Fifty-seven original letters and other signed documents related to the American Revolution have been discovered in the LSU Libraries’ Special Collections. The materials include documents signed by or sent to several members of the Continental Congress, three signers of the Declaration of Independence (Samuel Huntington, George Read, and Benjamin Harrison), and other politicians, diplomats, and military leaders, including Generals Henry Knox, Arthur St. Clair, and Benjamin Lincoln, Washington’s second in command, who formally accepted the British surrender at Yorktown in 1781.
Michael Taylor, Assistant Curator of Books for the LSU Libraries’ Special Collections, discovered the materials. He says that an unidentified collector added them to a large set of facsimile reproductions of Revolutionary War manuscripts produced by the American bibliographer B. F. Stevens in the 1890s. The original documents went unnoticed, Taylor believes, because they were interspersed among the 2,107 document facsimiles, which were published in 24 volumes as B.F. Stevens’s Facsimiles of Manuscripts in European Archives Relating to America, 1773-1783. The collector also added more than four hundred engravings to the volumes, depicting individuals and events associated with the Revolution.
“In the 19th century, people often ‘extra-illustrated’ books by inserting prints, letters, autographs, newspaper clippings, and anything else that supplemented the text,” Taylor says. He adds that the materials are a good example of how people collected “relics” of the Revolution. “Some of the letters are interesting in themselves, but I think they are more interesting as a group. How did the people who fought the Revolutionary War go from being ordinary men and women to national icons? How did America create its own mythology? These materials can help teach students about that process.”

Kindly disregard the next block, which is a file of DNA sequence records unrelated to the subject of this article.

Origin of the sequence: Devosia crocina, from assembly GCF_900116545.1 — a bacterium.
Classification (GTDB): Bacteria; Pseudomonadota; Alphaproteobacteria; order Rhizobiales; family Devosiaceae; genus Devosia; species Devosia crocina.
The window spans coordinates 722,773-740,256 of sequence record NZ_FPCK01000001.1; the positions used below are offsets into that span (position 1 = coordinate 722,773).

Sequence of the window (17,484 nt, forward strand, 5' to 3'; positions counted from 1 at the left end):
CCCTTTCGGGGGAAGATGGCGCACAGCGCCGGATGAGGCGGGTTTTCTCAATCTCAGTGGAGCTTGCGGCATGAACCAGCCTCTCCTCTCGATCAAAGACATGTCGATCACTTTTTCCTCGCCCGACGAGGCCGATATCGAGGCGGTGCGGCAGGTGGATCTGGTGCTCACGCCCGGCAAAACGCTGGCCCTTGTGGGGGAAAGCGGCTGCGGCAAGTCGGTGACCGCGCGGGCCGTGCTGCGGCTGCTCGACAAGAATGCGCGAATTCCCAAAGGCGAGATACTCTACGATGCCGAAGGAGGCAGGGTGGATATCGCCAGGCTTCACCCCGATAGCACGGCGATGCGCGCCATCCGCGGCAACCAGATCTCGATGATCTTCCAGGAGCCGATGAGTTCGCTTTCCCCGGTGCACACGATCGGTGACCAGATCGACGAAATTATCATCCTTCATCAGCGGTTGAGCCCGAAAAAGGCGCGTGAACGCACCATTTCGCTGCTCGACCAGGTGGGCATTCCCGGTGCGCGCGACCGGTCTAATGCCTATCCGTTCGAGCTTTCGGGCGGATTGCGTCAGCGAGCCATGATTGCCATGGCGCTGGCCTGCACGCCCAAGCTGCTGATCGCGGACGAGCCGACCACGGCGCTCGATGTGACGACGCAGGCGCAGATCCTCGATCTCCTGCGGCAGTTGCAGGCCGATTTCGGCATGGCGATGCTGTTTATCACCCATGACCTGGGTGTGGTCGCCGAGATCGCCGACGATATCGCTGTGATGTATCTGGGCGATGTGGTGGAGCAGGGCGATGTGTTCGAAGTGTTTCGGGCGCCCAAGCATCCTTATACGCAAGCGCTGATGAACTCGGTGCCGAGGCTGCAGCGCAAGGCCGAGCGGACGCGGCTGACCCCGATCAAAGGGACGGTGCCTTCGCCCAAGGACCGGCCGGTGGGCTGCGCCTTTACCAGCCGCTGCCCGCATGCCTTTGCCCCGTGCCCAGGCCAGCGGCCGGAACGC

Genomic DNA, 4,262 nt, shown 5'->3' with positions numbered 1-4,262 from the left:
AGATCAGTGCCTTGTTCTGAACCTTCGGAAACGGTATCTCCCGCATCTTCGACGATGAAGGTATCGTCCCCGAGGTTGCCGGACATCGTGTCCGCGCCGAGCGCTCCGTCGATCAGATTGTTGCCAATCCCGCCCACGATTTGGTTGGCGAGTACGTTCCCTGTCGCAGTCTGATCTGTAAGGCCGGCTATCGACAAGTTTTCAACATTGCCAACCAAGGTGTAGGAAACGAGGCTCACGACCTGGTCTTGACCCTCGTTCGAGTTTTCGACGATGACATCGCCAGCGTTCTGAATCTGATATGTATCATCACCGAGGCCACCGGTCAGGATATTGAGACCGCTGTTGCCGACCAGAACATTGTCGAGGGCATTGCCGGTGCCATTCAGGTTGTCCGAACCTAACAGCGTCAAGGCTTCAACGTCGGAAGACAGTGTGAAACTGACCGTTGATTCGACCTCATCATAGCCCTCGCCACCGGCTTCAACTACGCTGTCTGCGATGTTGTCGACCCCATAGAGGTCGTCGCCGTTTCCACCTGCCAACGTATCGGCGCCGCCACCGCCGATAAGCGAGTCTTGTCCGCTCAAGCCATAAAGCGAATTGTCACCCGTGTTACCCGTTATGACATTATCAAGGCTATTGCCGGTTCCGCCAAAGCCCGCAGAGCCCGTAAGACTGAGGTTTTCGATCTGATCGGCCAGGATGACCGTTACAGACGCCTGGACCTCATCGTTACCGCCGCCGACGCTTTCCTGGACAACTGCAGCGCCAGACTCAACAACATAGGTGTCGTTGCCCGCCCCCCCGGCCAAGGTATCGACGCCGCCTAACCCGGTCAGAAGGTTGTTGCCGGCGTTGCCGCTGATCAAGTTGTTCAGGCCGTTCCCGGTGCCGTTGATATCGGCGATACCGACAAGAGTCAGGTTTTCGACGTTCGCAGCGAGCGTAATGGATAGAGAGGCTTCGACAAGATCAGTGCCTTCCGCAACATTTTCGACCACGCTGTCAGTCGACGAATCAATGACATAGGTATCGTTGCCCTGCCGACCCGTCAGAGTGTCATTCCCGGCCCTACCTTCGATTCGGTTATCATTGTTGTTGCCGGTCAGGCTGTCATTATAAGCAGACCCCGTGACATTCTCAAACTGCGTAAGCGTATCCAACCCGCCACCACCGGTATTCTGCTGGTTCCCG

Taylor notes that even mundane items in the collection shed light on America’s founders. His favorite document is thought to have been made for Benjamin Franklin, probably by one of his secretaries. Known as a press copy, it was a precursor of the photocopy. “The paper is highly absorbent and as thin as tissue paper,” Taylor explains. “When it was pressed against a letter that had been dampened, it soaked up some of the ink, producing an exact copy.” The technique was invented in England around 1780 by James Watt, who is best known for his work on the steam engine. Franklin, a famous inventor himself, was among the first to use it. The document in LSU’s collection (a passage copied out by hand from a contemporary news magazine, the Maryland Gazette) has a watermark indicating that the paper was made by James Watt.
“This is just one example of the many exciting surprises that Special Collections staff and our visiting researchers find almost every day when working with our collections,” Jessica Lacher-Feldman, Head of Special Collections, commented. “Whether for teaching, research, student and faculty recruitment, or just personal curiosity, the library is a remarkably rich resource that benefits the university, the broader community, and in fact the world. While the collections are processed, and guides are available, the collections are not usually described to the item level. Exploring and researching a specific collection can yield great things that might be of special interest to the researcher based on their topic, interests, and background. We plan on digitizing this small group of documents and making them available online through the Louisiana Digital Library in the near future.”
The LSU Libraries Special Collections, in Hill Memorial Library, is free and open to the public. For more information, contact the library at (225) 578-6544 or by email at firstname.lastname@example.org